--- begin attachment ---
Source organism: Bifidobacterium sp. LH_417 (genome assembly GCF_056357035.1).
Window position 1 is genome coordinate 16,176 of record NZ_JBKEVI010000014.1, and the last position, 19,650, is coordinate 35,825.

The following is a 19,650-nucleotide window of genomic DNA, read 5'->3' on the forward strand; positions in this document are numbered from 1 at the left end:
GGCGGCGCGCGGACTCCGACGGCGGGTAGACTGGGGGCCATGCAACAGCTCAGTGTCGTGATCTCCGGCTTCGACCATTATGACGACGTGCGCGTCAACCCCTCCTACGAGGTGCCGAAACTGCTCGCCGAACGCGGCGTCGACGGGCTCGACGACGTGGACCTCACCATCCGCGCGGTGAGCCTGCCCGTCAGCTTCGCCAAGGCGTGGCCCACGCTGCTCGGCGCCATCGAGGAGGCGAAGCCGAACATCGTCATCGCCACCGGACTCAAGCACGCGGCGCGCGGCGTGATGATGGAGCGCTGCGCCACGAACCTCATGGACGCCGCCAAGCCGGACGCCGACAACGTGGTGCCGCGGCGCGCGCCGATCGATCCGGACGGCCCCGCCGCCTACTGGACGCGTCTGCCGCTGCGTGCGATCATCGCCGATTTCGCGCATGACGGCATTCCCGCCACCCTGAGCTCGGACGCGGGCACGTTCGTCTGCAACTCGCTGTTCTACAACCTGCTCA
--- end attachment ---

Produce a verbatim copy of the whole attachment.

Source organism: Bifidobacterium sp. LH_417 (genome assembly GCF_056357035.1).
Window position 1 is genome coordinate 16,176 of record NZ_JBKEVI010000014.1, and the last position, 19,650, is coordinate 35,825.

The following is a 19,650-nucleotide window of genomic DNA, read 5'->3' on the forward strand; positions in this document are numbered from 1 at the left end:
GGCGGCGCGCGGACTCCGACGGCGGGTAGACTGGGGGCCATGCAACAGCTCAGTGTCGTGATCTCCGGCTTCGACCATTATGACGACGTGCGCGTCAACCCCTCCTACGAGGTGCCGAAACTGCTCGCCGAACGCGGCGTCGACGGGCTCGACGACGTGGACCTCACCATCCGCGCGGTGAGCCTGCCCGTCAGCTTCGCCAAGGCGTGGCCCACGCTGCTCGGCGCCATCGAGGAGGCGAAGCCGAACATCGTCATCGCCACCGGACTCAAGCACGCGGCGCGCGGCGTGATGATGGAGCGCTGCGCCACGAACCTCATGGACGCCGCCAAGCCGGACGCCGACAACGTGGTGCCGCGGCGCGCGCCGATCGATCCGGACGGCCCCGCCGCCTACTGGACGCGTCTGCCGCTGCGTGCGATCATCGCCGATTTCGCGCATGACGGCATTCCCGCCACCCTGAGCTCGGACGCGGGCACGTTCGTCTGCAACTCGCTGTTCTACAACCTGCTCA